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LAFF2015: ‘Question Bridge’ and NBPC on Social Change Through Transmedia Storytelling

LAFF2015: 'Question Bridge' and NBPC on Social Change Through Transmedia Storytelling

Most content creators agree that as society shifts and
evolves, their work has to evolve with it. This means meeting audiences where
they are, whether in the theater, online or elsewhere.

In the past few years we’ve seen the rise of transmedia
storytelling – that is, telling stories across multiple platforms including
film, TV, web, mobile apps, games, books, interactive media and other forms.
Two groups that have been on the front end of this trend are the National Black Programming Consortium,
which funds, develops and distributes content about the black experience, and “Question Bridge: Black Males“, a
transmedia art project that seeks to represent and redefine black male identity
by facilitating a dialogue among black men of different backgrounds.

Both organizations will present content at #BlackLifeBlackProtest,
a screening and panel discussion this Thursday, June 11 at the Los Angeles Film Festival. I spoke with Leslie
Fields-Cruz, Executive Director of the National Black Programming Consortium,
and Bayeté Ross Smith and Hank Willis Thomas, two of the artists from “Question
Bridge,” to talk about their work and how transmedia content can influence
social change.

When “Question Bridge” began traveling across the
country to capture footage four years ago, they gave participants a simple
prompt: “We know that you have a question for another black male that you
feel different or estranged from. Look into the camera as if you’re talking to
them, and ask your question,” says Smith. “Then we showed those
questions to men we felt could answer them, and they answered as if they were
talking to the original man who asked the question. The only criteria for
participating was that you self identified as black and male.”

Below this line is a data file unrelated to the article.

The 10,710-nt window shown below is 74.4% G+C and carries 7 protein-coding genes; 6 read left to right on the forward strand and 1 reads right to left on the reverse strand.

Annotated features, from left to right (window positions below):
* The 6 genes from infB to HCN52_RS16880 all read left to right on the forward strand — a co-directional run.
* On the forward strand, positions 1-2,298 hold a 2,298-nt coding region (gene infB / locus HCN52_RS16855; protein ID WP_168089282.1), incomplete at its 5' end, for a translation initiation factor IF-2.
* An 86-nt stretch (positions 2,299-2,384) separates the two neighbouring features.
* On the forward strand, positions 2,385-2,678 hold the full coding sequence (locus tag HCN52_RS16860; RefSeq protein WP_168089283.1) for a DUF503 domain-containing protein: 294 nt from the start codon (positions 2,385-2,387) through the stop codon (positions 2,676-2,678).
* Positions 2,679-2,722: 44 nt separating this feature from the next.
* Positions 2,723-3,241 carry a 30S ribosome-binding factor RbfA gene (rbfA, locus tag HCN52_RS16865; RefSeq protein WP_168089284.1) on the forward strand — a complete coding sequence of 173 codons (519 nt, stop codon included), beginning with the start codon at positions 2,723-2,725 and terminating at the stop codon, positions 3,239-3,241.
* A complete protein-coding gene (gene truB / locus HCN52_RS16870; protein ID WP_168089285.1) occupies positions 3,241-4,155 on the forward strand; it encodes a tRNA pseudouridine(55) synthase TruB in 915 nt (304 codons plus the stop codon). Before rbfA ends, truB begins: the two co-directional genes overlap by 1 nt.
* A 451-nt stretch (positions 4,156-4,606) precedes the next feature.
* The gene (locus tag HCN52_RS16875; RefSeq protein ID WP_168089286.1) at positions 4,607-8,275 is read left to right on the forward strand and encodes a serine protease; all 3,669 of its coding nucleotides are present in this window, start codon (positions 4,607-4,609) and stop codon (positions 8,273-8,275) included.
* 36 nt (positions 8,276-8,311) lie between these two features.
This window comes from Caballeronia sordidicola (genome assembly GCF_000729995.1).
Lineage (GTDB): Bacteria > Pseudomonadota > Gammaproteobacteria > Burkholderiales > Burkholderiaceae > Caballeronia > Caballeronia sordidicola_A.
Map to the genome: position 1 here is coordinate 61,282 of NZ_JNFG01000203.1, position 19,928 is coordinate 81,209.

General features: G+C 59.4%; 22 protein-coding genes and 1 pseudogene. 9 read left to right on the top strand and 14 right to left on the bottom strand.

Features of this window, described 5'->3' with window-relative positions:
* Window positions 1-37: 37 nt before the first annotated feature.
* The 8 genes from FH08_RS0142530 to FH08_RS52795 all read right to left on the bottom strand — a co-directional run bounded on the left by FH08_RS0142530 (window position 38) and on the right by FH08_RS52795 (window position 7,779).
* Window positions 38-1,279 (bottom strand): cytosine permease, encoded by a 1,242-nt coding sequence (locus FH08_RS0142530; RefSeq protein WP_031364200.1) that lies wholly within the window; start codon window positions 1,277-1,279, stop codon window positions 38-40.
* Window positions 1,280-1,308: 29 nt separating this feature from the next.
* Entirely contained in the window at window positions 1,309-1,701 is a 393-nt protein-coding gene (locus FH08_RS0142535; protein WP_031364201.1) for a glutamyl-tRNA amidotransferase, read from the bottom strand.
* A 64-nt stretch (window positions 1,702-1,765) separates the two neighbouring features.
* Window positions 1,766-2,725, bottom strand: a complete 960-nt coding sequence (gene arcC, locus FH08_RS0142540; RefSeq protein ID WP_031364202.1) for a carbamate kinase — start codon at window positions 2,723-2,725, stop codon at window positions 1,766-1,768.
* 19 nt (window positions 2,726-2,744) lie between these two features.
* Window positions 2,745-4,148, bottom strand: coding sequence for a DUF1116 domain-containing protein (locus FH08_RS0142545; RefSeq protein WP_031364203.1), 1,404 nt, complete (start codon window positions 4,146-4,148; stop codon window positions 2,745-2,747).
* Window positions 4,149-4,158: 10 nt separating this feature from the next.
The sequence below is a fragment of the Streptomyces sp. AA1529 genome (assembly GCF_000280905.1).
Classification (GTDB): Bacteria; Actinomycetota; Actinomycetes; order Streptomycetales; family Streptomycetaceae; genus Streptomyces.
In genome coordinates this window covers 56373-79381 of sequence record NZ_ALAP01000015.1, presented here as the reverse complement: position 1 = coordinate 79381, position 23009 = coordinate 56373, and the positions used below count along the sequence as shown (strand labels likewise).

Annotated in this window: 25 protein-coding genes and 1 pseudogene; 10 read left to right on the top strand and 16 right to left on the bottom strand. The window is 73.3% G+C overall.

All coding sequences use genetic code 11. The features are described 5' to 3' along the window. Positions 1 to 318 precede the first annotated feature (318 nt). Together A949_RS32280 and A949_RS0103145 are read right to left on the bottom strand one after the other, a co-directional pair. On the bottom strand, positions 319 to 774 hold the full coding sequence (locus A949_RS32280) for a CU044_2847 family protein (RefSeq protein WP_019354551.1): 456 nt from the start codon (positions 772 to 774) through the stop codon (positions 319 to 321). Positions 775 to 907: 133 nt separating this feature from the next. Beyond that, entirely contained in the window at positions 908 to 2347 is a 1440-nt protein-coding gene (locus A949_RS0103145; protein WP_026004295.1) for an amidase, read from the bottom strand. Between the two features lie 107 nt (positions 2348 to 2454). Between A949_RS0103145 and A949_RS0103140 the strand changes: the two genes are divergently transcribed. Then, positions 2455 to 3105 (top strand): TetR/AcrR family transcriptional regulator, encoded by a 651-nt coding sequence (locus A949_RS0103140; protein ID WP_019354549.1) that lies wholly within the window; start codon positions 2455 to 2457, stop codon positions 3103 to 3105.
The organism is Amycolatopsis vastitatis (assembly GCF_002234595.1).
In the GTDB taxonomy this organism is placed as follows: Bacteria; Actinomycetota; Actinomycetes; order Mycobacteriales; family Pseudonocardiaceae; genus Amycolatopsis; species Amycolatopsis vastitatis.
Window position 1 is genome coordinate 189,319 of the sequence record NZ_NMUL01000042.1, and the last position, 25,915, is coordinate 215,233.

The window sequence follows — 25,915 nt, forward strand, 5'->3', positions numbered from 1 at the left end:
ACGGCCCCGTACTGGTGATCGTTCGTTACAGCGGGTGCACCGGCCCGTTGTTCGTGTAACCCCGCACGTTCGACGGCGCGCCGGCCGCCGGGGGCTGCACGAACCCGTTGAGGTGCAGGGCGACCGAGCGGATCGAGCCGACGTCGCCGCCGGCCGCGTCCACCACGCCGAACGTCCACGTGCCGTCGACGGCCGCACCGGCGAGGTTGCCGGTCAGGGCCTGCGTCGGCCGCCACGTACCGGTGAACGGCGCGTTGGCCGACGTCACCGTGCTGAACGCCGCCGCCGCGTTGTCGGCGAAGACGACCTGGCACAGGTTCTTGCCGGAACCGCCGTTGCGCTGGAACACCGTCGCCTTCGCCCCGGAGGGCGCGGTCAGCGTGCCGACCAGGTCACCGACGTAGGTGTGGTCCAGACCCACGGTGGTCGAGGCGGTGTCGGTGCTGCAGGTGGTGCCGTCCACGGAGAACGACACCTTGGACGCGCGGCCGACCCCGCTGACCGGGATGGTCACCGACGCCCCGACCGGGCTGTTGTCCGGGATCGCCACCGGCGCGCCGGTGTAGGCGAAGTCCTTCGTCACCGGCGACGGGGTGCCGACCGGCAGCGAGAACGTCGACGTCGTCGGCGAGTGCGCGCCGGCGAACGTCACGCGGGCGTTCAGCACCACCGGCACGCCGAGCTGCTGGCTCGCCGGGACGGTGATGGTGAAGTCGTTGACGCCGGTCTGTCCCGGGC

The initial filming in nine different American cities
resulted in hundreds of hours of content that went on to screen in over 25 states
at museums, festivals and individual screenings. An interactive website and
mobile app have drawn over a million visits, which has led to user-generated
content from more black men. And later this year, “Question Bridge”
will release a book.

Four core artists – Thomas and Smith along with Chris
Johnson and Kamal Sinclair – collaborated on every aspect of the project from
development to exhibition. They started with a concept aimed at black and
Latino men, perhaps as a one-hour TV presentation.

“But then we also knew that by basing part of it on
gender, there’d be aspects of men talking that women would be interested in.
And then we realized that allowing people to be immersed in this conversation between
a group of black men would have a profound impact on a lot of white people,”
Smith explains. “It’s just one of those things that continues to amaze me,
just how many white people don’t really know black people.”

Says Thomas, “I’ve always been interested in finding
ways to approach audiences where they feel most comfortable. So the project is
transmedia because some people prefer to see work in galleries, some prefer to
see it at home, some prefer to learn in classrooms. So one of the things that
was really important was to find a variety of different approaches to present
the same content, but also have a through line of openness in all of
them.”

The artists credit a long period of workshopping and
collaboration for helping to shape it into something with greater impact. Because
it would have different visual forms, they also had to account for perspective.

“What happens very often with documentaries is that as